In January 2017, the Urban Futures Studio (UFS) at Utrecht University launched a global call to artists, designers and other creatives to submit ideas for the post-fossil city of the future. Having recognized a crisis in the imagination of fossil fuel free cities, they invited interested parties to think beyond the many, typically unacknowledged absurdities of carbon-dependent cities, and to apply all the senses in exploring what daily life might be like after fossil fuels. 250 ideas were received from around the world, mainly from the Netherlands and the United States. The top 10 concepts were selected by a jury consisting of researchers, artistic professionals and policy makers, and were presented at a PechaKucha event in Utrecht in March. The finalists were awarded €1,000 to develop their concepts further for the Post Fossil City Exhibition. The exhibition was formally launched on 14 June and ran until 31 August in the central hall of the Utrecht Municipality Building, one of the Netherlands’ busiest public spaces next to its largest train station.
One of the ten finalists was the Post-Fossil African City concept by Blake Robinson and myself. Blake is a sustainable cities expert whose work focuses on the role of infrastructure and planning in promoting sustainable development. We collaborated to prepare three images of a street corner in a fictional African city:
The first image depicts a fossil fuel intensive current reality, where the air is thick with exhaust fumes, smoke and emissions from coal-fired power stations. Without formal infrastructure, residents adopt innovative and often dangerous measures to meet their needs for energy and other essential services. They travel to places of work in unreliable and unsafe taxis, and have to buy overpriced water from informal vendors and entrepreneurs. Without alternative housing, shacks extend beyond the horizon.
The second image represents a vision of the future similar to those promoted by multinational technology companies and real estate developers. This is a city of high security compounds served by “smart” technologies that integrate renewable energy, robotics and private mobility to optimize the convenience of the wealthy. Security cameras and checkpoints keep out the poor, who live in unserviced informal settlements on the urban edge and resort to begging on the streets. This city combines the latest technologies from around the world to meet the needs of the rich, but does little for those living in ever-expanding slums.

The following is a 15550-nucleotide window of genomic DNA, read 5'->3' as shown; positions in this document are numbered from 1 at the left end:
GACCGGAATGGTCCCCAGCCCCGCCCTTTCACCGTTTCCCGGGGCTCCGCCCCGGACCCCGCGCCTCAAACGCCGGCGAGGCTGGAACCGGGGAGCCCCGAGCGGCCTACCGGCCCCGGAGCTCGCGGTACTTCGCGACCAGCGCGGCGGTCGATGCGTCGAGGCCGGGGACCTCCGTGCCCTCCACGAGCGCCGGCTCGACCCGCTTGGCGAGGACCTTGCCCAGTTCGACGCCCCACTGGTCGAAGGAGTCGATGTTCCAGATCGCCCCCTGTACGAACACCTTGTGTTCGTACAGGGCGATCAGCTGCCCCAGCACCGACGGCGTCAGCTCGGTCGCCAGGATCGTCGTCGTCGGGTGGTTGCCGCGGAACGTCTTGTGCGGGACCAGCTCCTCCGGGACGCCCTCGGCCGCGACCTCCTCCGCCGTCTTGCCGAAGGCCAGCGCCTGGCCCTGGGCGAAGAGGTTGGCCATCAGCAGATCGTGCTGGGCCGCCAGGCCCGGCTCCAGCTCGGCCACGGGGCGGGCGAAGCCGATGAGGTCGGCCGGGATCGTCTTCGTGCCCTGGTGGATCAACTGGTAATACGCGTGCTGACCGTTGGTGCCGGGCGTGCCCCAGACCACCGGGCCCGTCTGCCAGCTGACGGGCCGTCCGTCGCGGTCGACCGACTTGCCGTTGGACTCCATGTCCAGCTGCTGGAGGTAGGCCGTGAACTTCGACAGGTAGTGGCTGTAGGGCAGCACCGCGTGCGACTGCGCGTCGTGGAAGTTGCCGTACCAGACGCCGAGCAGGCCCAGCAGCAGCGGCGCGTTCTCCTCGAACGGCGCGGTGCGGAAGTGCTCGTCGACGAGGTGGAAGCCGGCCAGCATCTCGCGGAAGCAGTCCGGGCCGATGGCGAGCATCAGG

The third image represents a more inclusive vision of a city which aims to meet the needs of all income groups. The city is alive with colourful owner-operated stores, markets and vendors instead of big name retailers and shopping malls. Affordable housing options are located close to work opportunities, reducing the time and costs of commuting. Free public wifi and fast data connections empower citizens to access education, innovate, and participate in the economy. Cycle lanes allow entrepreneurs to move people and goods through the city in affordable pedal-powered vehicles, and trams provide safe and reliable transit for longer journeys. Passive design improves energy efficiency, and renewable energy is generated at multiple scales. A network of greenery cools and purifies the air whilst providing habitats for indigenous flora and fauna. These ecosystems extend upward through the green facades of forest-like buildings made of sustainable construction materials, featuring technologies that minimize environmental impact. Higher densities around transport hubs free up fertile land on the urban edge for agriculture, making fresh food affordable and accessible.
A video summary of the Post-Fossil City competition.